Directing is a rough skill to master. It takes years of experiences and build up of lower positions from key animation to episode directing — in the case of animation — for someone to become as great as they are. Yamada Naoko started off as a key animator to Air and episode director and storyboarder of Clannad before she was able to get her first directing role with K-on. Even someone like Akiyuki Shinbou — with his crazy style — worked on shows like Yuu Yuu Hakusho as episode director and storyboarder before he did shows like the Monogatari Series.
For the first time director Kurihara Manabu, this experience may have been what was lacking in Tantei wa mou Shindeiru.
Let’s back up a moment to look at the first episode which honestly impressed me quite a bit. The first episode introduced us to two different characters, Siesta — the legendary detective — and Kimi — the problem magnet. The first half of this monster 50 minute episode starts off with a mystery: a plane looking for a detective while on air. By having Siesta creatively solve the mystery that was presented to us — albeit not to most interesting mystery with a lot of standing around — we are given a sense of the type of mysteries that we would be looking at throughout the show.
We also get this incredible action animation between Siesta and the first villain, Bat. Other than the fact that the chairs looked really cheap, everything from the movement of the camera from back to front, the quick jump from Siesta, to the shot of the gun from the front angle made the scene extremely exciting.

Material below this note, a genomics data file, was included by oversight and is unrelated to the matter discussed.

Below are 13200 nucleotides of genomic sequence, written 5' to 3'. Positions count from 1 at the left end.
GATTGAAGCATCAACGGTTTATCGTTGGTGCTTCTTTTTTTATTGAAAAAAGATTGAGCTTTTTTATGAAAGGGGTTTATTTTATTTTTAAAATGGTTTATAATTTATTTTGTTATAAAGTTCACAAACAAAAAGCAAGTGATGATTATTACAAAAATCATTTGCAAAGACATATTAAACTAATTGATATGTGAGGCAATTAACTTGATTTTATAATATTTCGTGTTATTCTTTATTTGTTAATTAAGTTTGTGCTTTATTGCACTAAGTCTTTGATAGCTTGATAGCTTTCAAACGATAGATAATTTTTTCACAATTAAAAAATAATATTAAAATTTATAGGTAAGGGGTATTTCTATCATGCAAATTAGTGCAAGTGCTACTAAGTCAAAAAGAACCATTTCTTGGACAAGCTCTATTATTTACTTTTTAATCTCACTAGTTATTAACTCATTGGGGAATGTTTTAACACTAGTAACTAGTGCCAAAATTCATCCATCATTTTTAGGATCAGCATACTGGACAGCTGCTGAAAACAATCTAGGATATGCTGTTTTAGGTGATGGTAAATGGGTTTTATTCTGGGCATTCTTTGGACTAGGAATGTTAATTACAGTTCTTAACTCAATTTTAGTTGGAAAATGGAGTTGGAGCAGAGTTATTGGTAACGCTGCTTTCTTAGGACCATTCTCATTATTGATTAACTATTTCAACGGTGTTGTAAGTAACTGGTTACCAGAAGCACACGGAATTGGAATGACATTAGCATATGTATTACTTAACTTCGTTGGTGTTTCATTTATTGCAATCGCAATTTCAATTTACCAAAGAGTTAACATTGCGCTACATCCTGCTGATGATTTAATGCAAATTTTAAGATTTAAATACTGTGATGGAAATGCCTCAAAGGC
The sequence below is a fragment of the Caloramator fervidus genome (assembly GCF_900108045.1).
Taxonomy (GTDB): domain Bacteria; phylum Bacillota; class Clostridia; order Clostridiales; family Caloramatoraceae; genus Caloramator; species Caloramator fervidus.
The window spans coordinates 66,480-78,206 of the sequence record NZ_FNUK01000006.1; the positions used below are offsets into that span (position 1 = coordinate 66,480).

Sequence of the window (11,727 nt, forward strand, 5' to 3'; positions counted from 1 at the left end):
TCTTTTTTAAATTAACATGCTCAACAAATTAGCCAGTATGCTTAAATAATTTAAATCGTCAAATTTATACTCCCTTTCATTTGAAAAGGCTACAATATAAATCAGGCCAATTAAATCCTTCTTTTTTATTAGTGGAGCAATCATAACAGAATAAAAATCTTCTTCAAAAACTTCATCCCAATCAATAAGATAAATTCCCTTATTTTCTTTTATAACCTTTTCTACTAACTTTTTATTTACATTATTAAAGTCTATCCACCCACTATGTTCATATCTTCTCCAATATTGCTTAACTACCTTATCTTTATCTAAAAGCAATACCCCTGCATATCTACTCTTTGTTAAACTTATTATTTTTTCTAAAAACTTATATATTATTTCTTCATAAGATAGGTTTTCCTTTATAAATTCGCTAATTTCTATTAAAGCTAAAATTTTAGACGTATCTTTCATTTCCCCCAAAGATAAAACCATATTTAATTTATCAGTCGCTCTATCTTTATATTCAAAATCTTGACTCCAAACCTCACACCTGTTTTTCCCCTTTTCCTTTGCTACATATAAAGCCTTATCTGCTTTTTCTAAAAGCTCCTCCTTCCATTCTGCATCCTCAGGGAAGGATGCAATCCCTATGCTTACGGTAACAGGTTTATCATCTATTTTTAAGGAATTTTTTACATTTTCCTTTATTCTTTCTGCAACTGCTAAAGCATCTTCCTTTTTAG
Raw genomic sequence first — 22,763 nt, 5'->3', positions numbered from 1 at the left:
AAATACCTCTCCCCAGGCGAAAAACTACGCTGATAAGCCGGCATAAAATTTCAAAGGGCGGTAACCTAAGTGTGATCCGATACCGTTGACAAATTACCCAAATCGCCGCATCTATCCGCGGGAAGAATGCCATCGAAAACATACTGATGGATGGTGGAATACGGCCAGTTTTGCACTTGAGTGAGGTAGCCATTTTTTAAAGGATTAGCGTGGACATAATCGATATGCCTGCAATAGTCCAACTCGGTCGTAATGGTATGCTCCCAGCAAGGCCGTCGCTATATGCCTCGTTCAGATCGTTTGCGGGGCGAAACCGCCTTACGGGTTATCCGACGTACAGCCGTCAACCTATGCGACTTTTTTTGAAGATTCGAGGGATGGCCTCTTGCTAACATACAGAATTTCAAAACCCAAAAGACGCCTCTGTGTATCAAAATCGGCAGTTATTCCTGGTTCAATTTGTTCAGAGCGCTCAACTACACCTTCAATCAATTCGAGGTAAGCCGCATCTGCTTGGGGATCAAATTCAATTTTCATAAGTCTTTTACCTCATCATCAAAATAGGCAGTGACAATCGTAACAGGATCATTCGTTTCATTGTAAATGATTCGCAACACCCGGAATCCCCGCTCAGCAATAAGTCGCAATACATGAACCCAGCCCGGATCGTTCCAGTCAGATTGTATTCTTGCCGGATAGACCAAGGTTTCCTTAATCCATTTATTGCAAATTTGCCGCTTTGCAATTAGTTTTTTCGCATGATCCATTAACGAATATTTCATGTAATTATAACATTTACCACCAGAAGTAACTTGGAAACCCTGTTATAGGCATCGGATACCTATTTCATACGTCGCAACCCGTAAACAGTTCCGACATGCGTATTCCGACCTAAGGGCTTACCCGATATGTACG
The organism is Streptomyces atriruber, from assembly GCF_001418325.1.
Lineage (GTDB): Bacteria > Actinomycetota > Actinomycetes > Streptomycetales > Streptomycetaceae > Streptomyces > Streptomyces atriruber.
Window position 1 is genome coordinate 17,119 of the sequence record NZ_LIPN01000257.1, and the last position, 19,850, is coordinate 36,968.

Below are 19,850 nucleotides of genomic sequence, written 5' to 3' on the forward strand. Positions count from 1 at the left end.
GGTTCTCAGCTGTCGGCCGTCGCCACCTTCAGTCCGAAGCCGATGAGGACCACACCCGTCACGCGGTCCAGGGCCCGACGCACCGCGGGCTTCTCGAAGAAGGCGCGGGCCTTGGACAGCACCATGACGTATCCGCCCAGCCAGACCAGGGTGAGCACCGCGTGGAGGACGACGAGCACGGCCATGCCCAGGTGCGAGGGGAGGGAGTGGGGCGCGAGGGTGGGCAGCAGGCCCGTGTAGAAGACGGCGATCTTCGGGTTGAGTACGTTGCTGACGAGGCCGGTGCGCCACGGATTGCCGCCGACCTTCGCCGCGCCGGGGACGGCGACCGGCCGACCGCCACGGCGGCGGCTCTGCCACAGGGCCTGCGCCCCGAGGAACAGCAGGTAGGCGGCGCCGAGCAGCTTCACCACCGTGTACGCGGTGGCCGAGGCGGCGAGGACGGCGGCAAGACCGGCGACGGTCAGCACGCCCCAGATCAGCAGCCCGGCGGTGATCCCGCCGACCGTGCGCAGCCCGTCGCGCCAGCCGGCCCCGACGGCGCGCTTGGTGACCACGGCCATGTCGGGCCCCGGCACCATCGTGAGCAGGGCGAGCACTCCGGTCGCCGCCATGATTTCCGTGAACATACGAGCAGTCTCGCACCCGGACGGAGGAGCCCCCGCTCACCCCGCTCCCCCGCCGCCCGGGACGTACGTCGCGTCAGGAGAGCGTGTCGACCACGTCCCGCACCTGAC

In the second half of the episode, while we aren’t given the crazy action of the first half, we get to see something even better: Siesta. Like the aforementioned animation quality, the visuals in episode one were great too. This was especially present in the character design of Siesta. I know that people are saying that she looks like the Date Alive character, but her design in the anime came out a lot smoother with a better facial ratio or size to make her look a lot cuter on screen. I think they did pretty much a perfect job moving her illustrations from the light novel to the anime. Having this kind of well designed character pretty much go through sweet romantic comedy moments in a school festival with some Hyouka-like interesting school mystery is pretty hard to go wrong with. I’m sure everyone watching was pretty damn happy to see Siesta in the wedding dress.